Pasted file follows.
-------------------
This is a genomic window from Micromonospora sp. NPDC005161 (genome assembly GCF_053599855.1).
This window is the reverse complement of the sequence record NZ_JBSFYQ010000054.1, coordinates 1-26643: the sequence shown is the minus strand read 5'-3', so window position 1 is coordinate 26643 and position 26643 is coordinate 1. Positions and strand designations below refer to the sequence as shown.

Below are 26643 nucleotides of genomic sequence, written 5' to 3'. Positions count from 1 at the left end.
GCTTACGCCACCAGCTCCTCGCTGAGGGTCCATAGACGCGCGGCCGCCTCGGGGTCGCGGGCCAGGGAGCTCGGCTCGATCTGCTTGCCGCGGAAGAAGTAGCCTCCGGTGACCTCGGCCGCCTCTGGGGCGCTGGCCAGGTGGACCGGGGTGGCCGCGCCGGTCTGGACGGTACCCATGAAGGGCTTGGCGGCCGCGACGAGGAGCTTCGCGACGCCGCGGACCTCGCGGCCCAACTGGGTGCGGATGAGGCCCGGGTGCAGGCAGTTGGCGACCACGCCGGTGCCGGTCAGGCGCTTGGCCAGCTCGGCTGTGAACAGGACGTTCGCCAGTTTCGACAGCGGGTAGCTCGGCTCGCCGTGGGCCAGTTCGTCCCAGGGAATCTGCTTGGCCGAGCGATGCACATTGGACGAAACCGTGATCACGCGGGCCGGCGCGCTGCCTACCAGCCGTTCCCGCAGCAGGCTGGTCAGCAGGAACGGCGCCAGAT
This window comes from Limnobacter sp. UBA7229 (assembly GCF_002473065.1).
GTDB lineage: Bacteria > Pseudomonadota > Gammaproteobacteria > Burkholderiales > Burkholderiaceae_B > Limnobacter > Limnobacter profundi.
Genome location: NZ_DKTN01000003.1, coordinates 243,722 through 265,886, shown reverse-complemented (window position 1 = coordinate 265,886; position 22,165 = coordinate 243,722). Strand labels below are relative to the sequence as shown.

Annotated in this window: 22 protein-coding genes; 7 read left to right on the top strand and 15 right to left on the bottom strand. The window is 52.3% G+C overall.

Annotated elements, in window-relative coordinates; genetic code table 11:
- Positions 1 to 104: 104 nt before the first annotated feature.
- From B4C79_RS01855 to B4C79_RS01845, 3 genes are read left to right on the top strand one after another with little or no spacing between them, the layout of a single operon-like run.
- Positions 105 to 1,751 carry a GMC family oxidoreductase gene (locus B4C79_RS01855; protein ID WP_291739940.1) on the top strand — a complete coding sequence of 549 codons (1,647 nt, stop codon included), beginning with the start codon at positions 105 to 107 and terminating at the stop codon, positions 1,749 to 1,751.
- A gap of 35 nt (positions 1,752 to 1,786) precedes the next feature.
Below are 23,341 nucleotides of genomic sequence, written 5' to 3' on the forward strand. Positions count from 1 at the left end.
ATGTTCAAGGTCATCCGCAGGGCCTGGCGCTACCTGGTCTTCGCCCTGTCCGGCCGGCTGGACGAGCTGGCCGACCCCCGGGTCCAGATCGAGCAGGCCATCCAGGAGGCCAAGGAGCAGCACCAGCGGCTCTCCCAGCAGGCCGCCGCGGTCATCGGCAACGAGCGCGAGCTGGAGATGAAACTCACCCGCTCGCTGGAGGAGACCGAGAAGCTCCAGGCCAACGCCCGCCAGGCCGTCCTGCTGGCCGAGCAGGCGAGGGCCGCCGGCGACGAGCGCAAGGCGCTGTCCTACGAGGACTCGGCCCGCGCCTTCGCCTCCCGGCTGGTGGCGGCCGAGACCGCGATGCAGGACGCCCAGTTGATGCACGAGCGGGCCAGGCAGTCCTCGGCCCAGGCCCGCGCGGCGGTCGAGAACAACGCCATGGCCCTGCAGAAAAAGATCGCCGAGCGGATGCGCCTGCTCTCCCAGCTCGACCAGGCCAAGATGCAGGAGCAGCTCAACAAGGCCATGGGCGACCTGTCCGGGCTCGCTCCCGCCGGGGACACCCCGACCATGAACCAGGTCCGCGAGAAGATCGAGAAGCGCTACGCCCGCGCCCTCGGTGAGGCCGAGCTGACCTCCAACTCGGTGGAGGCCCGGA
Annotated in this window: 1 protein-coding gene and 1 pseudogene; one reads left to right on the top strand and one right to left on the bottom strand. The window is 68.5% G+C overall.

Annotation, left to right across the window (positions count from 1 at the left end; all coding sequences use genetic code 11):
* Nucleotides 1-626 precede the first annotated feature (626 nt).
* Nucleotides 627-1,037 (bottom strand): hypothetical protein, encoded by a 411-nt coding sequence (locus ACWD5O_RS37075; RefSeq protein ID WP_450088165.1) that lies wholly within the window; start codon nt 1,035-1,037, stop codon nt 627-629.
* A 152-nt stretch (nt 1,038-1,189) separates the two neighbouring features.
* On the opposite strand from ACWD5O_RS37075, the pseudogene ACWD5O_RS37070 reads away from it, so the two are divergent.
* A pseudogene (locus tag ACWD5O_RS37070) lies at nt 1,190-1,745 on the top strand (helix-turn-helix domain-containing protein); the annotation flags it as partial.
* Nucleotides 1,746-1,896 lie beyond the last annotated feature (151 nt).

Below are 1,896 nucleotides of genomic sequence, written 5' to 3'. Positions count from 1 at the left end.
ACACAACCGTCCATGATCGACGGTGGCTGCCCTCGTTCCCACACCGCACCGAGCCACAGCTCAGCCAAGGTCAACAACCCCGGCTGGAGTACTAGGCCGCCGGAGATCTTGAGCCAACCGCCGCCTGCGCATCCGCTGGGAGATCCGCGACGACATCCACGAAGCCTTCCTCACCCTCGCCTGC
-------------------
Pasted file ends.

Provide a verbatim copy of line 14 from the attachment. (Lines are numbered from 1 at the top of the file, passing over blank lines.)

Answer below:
Below are 23,341 nucleotides of genomic sequence, written 5' to 3' on the forward strand. Positions count from 1 at the left end.